Concert will honor Fred Coleman’s 35 years of music ministry at BJU and premiere original song



Coleman is known for his joyful manner of leading worship and his focus on using music embedded with Scripture.

A concert at Bob Jones University will celebrate the legacy of Fred Coleman’s more than 35 years at BJU. Held Tuesday, April 25 in War Memorial Chapel at 7 p.m., XXXV — Celebrating 35 Years will feature the world premiere of acclaimed composer Lloyd Larson’s new arrangement of “Come to Jesus (Rest in Him),” written especially for this occasion. The concert will also feature the campus premier of “This Is the Day” by BJU graduate Dan Forrest, and Coleman’s former student Stephen Schaub will play the organ for John Rutter’s Te Deum.

Coleman, a BJU graduate and head of BJU’s church music department, has been teaching at the University for the past 30 years, accompanied in his faithful service by his talented and loving wife, Ruth. He famously says, “Words learned in song will be remembered long” and hopes the Scripture and theology sung at this concert will be impactful to those who attend. “Worship is more than music, but music is an important part of it,” he said. 

Before serving at BJU, Coleman worked in music ministries at many churches. His various life experiences have equipped him to reach out to all kinds of different students, and seeing them grow is the joy of his efforts. Today, many of his favorite compositions have been written by his students. “Somehow, God just kept giving me students that said I made a difference in their lives,” Coleman said. “It’s a wonderful opportunity for me to be with young people that are from different places, and we all grow together.” 

Coleman directs the Concert performing the concert Choir on campus, which is the group on April 25. (N)

Saved through song 

Coleman grew up in Charlestown, Indiana. He discovered how God had gifted him as he sang in the children’s choir at the age of six. “I can tell you my first solo, and everything that happened thereafter — and I just fell in love with church music,” recalled Coleman. 

However, his church never challenged him to pursue holiness, and by his teenage years he had become “a rebellious, unregenerate problem child,” Coleman said. Fred was shocked when his parents left his liberal church and began visiting a local Baptist congregation. He refused to join them at church for six months. Finally, he gave in. “I went to this Baptist church and had the culture shock of my life,” Coleman said. 

However, the Holy Spirit continued to soften his heart. One day, while relaxing in the luxurious waters of his new bathtub, Fred heard his father playing Christian records in the house. The Lord used the music to give Fred a new heart. “I just realized I needed to repent of sin and tell God — and I got saved in the bathtub,” Coleman said. “So that changed everything.” 

A new passion 

After he finished high school, Coleman won a scholarship to study at Ball State University, widely regarded as the most prestigious musical institution in the country. “It was a miracle that I was there,” Coleman said. “But more importantly, I was so on fire for the Lord. I just started preaching in class, in the hallways, getting in trouble for preaching.” He devoted much of his time to Bible studies, and as he was mentored by two upperclassmen, he began to mature.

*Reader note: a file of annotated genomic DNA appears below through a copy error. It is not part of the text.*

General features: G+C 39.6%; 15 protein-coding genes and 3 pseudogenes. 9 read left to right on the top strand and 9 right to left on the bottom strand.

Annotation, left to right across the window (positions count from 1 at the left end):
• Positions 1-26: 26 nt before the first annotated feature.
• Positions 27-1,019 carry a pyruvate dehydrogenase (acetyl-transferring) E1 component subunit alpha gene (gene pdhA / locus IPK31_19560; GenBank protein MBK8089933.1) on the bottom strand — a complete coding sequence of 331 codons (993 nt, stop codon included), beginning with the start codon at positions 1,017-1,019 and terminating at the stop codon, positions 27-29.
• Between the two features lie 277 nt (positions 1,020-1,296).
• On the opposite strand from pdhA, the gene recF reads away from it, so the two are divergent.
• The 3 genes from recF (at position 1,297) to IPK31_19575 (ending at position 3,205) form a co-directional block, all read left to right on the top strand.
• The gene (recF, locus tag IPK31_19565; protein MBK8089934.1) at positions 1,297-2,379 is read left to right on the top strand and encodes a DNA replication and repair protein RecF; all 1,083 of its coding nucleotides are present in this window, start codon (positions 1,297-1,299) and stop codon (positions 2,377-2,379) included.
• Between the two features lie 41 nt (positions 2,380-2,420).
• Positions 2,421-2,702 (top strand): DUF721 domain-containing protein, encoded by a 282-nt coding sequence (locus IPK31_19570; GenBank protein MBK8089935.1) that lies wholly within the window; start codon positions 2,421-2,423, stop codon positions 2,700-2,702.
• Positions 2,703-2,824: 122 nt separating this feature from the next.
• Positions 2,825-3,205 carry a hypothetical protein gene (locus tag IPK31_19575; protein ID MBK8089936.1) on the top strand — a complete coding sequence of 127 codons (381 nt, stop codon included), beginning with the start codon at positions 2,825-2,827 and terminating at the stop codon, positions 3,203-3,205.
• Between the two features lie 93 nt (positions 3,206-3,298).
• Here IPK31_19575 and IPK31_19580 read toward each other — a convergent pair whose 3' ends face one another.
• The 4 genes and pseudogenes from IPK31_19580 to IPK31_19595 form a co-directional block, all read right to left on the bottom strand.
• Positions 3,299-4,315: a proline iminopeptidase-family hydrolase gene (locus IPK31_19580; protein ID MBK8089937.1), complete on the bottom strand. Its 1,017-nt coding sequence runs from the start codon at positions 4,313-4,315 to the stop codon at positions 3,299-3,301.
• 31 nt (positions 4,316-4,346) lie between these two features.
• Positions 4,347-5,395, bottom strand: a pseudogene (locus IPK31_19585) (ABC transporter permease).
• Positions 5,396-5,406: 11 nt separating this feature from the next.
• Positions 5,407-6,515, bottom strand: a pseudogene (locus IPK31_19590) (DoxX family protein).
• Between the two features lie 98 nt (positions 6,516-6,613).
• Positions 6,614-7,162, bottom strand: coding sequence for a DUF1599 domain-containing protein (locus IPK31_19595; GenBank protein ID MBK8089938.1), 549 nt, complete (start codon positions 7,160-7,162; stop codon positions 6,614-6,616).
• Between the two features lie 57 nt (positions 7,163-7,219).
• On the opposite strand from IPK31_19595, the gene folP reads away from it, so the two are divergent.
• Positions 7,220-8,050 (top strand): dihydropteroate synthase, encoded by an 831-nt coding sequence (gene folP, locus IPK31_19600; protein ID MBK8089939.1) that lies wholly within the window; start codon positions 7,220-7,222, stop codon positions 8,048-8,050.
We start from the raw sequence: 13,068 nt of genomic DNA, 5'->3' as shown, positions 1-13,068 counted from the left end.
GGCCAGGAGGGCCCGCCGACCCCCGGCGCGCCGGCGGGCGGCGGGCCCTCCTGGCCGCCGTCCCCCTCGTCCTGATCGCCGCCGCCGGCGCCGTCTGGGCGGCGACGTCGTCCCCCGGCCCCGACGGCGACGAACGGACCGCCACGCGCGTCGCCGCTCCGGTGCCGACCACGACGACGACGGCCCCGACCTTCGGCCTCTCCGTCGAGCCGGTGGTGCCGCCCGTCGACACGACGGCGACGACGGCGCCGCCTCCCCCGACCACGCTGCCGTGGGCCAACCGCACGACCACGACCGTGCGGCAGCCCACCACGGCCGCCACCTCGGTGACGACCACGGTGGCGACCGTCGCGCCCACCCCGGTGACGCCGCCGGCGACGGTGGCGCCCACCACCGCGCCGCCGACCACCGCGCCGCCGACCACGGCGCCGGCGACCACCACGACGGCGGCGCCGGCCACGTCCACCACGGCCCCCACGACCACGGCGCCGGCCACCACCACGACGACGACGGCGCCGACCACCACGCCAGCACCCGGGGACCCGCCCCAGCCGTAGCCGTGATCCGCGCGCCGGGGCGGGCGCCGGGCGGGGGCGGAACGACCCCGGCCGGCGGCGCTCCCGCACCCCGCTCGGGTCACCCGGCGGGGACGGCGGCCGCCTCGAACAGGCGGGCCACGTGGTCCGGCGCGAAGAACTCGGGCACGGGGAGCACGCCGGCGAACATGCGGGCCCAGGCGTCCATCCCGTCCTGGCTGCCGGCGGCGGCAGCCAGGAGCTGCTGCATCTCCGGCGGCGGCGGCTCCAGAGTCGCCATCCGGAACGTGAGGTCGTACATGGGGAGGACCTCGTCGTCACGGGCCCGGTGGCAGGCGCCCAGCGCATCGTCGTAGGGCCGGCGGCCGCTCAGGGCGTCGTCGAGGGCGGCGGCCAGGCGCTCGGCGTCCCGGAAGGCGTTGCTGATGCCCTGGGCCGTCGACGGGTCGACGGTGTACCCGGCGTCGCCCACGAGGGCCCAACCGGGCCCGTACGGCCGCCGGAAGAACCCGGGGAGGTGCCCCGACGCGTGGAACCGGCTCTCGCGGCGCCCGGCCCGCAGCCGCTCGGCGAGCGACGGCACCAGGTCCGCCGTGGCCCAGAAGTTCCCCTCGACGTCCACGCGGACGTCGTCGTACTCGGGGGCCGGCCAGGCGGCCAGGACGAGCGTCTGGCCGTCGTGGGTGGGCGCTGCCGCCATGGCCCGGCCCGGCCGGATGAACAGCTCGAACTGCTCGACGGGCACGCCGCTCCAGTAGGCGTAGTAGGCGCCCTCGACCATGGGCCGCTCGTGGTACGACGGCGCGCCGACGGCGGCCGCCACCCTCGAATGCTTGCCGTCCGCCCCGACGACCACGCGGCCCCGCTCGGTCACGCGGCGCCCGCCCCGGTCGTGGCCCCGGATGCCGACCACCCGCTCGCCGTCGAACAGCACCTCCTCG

Even though he was studying music education, he sensed a shift in God’s leading. He felt cheated by the liberal church of his youth and felt a raging passion for giving the gospel and preacher.  

However, Coleman was slightly disappointed when his pastors advised him to devote most of his energy to the growth of his special gift for music. The church was willing to hire him but said he first needed to go to a college in South Carolina he had never heard about.  

When a guest preacher found out Coleman was headed to BJU, he said, “I have a daughter there. You should look her up. Her name is Ruth.” Coleman did, and that’s how he met his wife. 

Music ministry 

The strict, secluded environment of BJU at the time was another culture shock for him. He finished his studies and decided to leave BJU for good. “I’m grateful for everything I got here. But I will never be back,” Coleman said at the time. “And I’m going out to the ministry — the real ministry.” 

Coleman soon found himself back in his stomping grounds of Indiana, where at age 23 he and his wife poured their hearts into starting a band, a choir, an orchestra and a Christian school. However, Coleman felt a call to leave the comforts of his life and follow Jesus in pursuit of the least of sinners. He began working at a church in Saginaw, Michigan. The city had the highest murder rate per person in the country at the time, Coleman said. His efforts were blessed, and his children were born there. The church also recruited a new youth pastor, Steve Pettit.  

However, God used this time to show the Colemans that this kind of evangelism was not the chosen course for their lives. They ended up in Schaumburg, Illinois, where they built the church’s music program, organized the choir and band and were quite content to stay. 

Then one night Coleman’s wife told him he had missed a phone call. “And just the look on her face — I thought something bad. She went, ‘It was from Bob Jones University. And they’re asking if you will come back there [to] teach.” That night happened over 35 years ago.  

Outside of their academic lives, Fred and Ruth Coleman love spending time outdoors, including gardening, cycling, visiting the Smoky Mountains and traveling abroad to explore the history and heritage of hymnology. His best memories include training over 90 groups of traveling music ministry teams, building the church music program at BJU, recording music for SoundForth and traveling with Bob Jones Jr. and Bob Jones III.